African Development Bank is forecasting 5.3 per cent growth rate for the Ghanaian economy this year.
According to its 2022 Economic Outlook Report released at the ongoing Annual Meetings, it is however projecting a marginal drop in the country’s growth rate to 5.1 per cent in 2023.
The expansion of the economy in 2022 will however be higher than Sub Saharan Africa’s average of 3.8 per cent in 2022.
The expansion of the economy for this year is almost in line with that of the International Monetary Fund and the World Bank that are projecting 5.2 per cent and 5.5 per cent growth rates respectively.
The report said the strong economic growth will be supported by the Ghana COVID-19 Alleviation and Revitalisation of Enterprises Support Programme.
“The outlook remains positive, with projected GDP growth of 5.3 per cent and 5.1 per cent in 2022 and 2023 supported by the Ghana COVID-19 Alleviation and Revitalisation of Enterprises Support Programme. Potential inflationary pressure exists due to increased energy and food prices associated with the impact of the Russia-Ukraine”.
It however expressed worry about the potential inflationary pressures due to increased energy and food prices associated with the impact of the Russia-Ukraine.
“Inflation is projected to surge to 15 per cent in 2022 before falling to 9.1 per cent in 2023. The Bank of Ghana is expected to adopt a tight monetary policy stance”, it also pointed out.
AfDB again projected the narrowing of the fiscal deficit to 12.8 per cent of GDP in 2022 and to 10.3 per cent in 2023, spurred by revenue enhancing reforms. The current account deficit is also projected to narrow to 1.6 per cent of GDP in 2022 and 3.3 per cent in 2023, on increased exports.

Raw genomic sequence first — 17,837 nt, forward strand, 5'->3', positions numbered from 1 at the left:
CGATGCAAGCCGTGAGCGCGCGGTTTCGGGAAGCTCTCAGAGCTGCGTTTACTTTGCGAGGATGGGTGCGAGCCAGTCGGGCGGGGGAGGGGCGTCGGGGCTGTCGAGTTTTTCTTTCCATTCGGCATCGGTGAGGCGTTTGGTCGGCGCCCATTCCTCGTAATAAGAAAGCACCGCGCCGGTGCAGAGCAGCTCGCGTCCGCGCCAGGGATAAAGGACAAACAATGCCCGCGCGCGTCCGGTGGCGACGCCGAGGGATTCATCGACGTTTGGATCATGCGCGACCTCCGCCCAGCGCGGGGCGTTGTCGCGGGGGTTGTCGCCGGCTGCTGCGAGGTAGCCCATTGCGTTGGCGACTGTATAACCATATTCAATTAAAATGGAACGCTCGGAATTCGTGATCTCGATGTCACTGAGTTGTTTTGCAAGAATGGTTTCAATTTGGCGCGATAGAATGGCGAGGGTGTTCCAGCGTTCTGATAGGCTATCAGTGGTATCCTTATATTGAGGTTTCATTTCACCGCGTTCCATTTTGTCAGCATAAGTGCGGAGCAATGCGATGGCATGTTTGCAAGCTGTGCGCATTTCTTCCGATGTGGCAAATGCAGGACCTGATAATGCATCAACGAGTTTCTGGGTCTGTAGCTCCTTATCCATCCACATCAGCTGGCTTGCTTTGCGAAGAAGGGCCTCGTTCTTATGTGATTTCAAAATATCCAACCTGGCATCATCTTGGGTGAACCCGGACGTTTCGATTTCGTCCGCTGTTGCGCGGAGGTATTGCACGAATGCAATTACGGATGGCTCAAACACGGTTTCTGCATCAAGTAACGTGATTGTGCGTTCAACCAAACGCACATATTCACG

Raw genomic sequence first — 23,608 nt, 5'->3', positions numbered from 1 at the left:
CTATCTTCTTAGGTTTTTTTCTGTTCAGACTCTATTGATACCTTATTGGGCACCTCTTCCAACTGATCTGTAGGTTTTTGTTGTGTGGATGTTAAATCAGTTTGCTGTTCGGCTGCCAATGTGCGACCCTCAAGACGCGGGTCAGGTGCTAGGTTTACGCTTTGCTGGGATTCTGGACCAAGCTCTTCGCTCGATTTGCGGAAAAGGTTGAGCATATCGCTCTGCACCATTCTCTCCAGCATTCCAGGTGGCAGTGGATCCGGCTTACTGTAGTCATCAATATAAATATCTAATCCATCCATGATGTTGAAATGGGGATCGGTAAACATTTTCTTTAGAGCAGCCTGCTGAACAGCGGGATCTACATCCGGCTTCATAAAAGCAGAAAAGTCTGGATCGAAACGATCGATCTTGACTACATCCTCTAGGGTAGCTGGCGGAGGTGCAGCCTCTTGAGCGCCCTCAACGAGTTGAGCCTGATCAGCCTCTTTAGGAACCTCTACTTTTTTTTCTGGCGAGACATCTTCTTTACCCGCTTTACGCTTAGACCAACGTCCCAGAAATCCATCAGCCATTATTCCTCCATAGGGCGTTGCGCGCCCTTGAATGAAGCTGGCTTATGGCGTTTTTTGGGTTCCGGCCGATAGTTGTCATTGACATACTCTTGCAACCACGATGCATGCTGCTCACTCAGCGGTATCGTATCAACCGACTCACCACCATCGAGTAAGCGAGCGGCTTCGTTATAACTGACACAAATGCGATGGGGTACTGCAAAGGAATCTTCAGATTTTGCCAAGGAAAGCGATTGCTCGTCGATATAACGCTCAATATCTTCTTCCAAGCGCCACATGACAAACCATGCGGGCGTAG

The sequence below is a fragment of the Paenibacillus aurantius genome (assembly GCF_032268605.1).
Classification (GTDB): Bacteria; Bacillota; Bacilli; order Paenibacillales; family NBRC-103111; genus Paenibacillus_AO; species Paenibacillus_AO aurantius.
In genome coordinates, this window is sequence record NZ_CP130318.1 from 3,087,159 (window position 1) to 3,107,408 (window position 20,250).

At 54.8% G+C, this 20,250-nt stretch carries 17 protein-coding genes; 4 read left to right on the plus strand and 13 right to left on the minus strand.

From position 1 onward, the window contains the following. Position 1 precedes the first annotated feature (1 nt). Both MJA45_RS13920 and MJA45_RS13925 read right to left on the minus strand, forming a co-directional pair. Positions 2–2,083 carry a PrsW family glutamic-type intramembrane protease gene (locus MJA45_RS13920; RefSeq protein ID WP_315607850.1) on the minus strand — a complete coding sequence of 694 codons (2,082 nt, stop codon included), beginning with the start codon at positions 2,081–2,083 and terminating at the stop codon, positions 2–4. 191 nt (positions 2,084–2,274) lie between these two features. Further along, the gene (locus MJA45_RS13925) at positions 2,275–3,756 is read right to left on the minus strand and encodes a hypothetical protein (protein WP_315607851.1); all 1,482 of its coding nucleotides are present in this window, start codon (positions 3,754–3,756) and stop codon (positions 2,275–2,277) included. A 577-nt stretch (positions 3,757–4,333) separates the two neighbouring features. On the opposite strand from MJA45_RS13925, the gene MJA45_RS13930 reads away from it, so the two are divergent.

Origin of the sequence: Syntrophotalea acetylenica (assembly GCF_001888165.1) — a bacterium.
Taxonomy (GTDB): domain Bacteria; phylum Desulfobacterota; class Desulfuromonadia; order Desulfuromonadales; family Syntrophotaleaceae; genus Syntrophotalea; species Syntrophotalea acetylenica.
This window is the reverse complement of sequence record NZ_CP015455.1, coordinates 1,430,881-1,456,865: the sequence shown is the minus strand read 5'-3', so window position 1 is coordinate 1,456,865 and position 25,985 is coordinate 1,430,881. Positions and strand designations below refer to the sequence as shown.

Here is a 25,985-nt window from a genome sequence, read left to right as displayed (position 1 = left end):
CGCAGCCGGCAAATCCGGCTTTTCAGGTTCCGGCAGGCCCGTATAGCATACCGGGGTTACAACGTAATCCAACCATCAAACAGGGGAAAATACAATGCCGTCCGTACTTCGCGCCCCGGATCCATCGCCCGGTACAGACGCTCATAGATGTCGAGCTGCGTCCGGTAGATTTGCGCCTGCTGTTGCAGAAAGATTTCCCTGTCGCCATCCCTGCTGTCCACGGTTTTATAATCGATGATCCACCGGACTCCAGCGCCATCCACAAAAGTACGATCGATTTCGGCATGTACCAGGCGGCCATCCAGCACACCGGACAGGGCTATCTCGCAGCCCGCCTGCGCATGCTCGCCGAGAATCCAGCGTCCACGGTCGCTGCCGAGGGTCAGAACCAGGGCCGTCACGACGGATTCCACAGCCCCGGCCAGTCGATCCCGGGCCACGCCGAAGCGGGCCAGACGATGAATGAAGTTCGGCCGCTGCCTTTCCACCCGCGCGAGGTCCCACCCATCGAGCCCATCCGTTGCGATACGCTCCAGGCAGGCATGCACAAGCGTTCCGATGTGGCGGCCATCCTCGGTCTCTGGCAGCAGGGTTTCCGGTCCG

Africa’s growth outlook highly uncertain, with risks tilting to the downside.
AfDB also said the spillover effects from the Russia-Ukraine conflict and related sanctions on Russia may cause a larger decline in global output than currently projected.
A combination of low COVID-19 vaccination rollout and emergence of new COVID-19 variants may force countries to retain some restrictions. Other downside factors include heightened debt vulnerabilities, tight global financial conditions as inflationary pressures rise, the effect of the Russia-Ukraine conflict and related sanctions on Russia, climate and environmental risks, and other sociopolitical and security issues, it added.
It also mentioned upside factors including faster vaccination rollout, a comprehensive resolution of debt problems, and policies to accelerate structural transformation and build economic resilience.
“Macroeconomic fundamentals have generally improved, but considerable challenges remain in the medium term, due largely to persistence of the pandemic effects and volatility induced by the impact of the Russia-Ukraine conflict”.
The economy expanded by 5.4 per cent in 2021, far higher than the 0.4 per cent recorded in the year 2020, a period of COVID-19 pandemic.
The strong growth rate was driven by the Services sector (9.4 per cent), particularly the Information, Communication and Technology sub-sector (33.1 per cent) and the Agriculture sector (8.4 per cent), especially the Fishing sub-sector (13.4 per cent). –Myjoyonline.com